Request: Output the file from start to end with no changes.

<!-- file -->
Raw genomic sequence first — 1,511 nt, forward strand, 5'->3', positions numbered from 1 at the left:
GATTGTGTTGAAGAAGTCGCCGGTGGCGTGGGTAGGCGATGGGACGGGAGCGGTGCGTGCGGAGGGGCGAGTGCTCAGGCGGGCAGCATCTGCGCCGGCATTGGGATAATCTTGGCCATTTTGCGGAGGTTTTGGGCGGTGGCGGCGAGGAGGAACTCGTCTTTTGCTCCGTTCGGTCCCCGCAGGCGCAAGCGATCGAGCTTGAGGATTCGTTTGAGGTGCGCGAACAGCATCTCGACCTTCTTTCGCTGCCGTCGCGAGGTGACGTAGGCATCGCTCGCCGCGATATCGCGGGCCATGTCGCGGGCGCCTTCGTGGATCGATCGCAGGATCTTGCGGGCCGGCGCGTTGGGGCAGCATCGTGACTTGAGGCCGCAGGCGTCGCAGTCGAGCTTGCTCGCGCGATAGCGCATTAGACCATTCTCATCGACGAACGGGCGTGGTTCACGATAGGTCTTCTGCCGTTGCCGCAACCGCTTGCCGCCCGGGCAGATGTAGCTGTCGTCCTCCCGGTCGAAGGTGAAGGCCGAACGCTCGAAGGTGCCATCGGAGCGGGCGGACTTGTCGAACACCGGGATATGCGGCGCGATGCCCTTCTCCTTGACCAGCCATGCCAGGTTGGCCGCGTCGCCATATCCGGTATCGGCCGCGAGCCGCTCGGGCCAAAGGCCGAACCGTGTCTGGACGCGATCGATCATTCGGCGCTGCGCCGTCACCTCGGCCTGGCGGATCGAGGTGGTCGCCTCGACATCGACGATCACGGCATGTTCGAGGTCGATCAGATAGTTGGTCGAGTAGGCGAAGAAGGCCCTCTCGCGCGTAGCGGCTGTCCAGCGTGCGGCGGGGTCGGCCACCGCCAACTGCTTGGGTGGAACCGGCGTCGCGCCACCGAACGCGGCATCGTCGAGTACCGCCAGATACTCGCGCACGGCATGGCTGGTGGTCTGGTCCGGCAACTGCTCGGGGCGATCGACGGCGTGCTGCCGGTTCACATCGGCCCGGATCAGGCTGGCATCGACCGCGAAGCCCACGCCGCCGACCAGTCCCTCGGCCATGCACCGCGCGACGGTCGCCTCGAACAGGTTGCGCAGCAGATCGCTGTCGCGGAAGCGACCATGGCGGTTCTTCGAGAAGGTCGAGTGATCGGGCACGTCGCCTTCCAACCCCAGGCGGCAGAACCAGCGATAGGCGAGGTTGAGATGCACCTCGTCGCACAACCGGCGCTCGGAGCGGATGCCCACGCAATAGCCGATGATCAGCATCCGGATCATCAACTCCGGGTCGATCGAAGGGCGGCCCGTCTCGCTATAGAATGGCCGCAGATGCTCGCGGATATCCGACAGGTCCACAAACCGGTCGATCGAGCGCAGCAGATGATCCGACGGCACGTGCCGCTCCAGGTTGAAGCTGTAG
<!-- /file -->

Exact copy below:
Raw genomic sequence first — 1,511 nt, forward strand, 5'->3', positions numbered from 1 at the left:
GATTGTGTTGAAGAAGTCGCCGGTGGCGTGGGTAGGCGATGGGACGGGAGCGGTGCGTGCGGAGGGGCGAGTGCTCAGGCGGGCAGCATCTGCGCCGGCATTGGGATAATCTTGGCCATTTTGCGGAGGTTTTGGGCGGTGGCGGCGAGGAGGAACTCGTCTTTTGCTCCGTTCGGTCCCCGCAGGCGCAAGCGATCGAGCTTGAGGATTCGTTTGAGGTGCGCGAACAGCATCTCGACCTTCTTTCGCTGCCGTCGCGAGGTGACGTAGGCATCGCTCGCCGCGATATCGCGGGCCATGTCGCGGGCGCCTTCGTGGATCGATCGCAGGATCTTGCGGGCCGGCGCGTTGGGGCAGCATCGTGACTTGAGGCCGCAGGCGTCGCAGTCGAGCTTGCTCGCGCGATAGCGCATTAGACCATTCTCATCGACGAACGGGCGTGGTTCACGATAGGTCTTCTGCCGTTGCCGCAACCGCTTGCCGCCCGGGCAGATGTAGCTGTCGTCCTCCCGGTCGAAGGTGAAGGCCGAACGCTCGAAGGTGCCATCGGAGCGGGCGGACTTGTCGAACACCGGGATATGCGGCGCGATGCCCTTCTCCTTGACCAGCCATGCCAGGTTGGCCGCGTCGCCATATCCGGTATCGGCCGCGAGCCGCTCGGGCCAAAGGCCGAACCGTGTCTGGACGCGATCGATCATTCGGCGCTGCGCCGTCACCTCGGCCTGGCGGATCGAGGTGGTCGCCTCGACATCGACGATCACGGCATGTTCGAGGTCGATCAGATAGTTGGTCGAGTAGGCGAAGAAGGCCCTCTCGCGCGTAGCGGCTGTCCAGCGTGCGGCGGGGTCGGCCACCGCCAACTGCTTGGGTGGAACCGGCGTCGCGCCACCGAACGCGGCATCGTCGAGTACCGCCAGATACTCGCGCACGGCATGGCTGGTGGTCTGGTCCGGCAACTGCTCGGGGCGATCGACGGCGTGCTGCCGGTTCACATCGGCCCGGATCAGGCTGGCATCGACCGCGAAGCCCACGCCGCCGACCAGTCCCTCGGCCATGCACCGCGCGACGGTCGCCTCGAACAGGTTGCGCAGCAGATCGCTGTCGCGGAAGCGACCATGGCGGTTCTTCGAGAAGGTCGAGTGATCGGGCACGTCGCCTTCCAACCCCAGGCGGCAGAACCAGCGATAGGCGAGGTTGAGATGCACCTCGTCGCACAACCGGCGCTCGGAGCGGATGCCCACGCAATAGCCGATGATCAGCATCCGGATCATCAACTCCGGGTCGATCGAAGGGCGGCCCGTCTCGCTATAGAATGGCCGCAGATGCTCGCGGATATCCGACAGGTCCACAAACCGGTCGATCGAGCGCAGCAGATGATCCGACGGCACGTGCCGCTCCAGGTTGAAGCTGTAG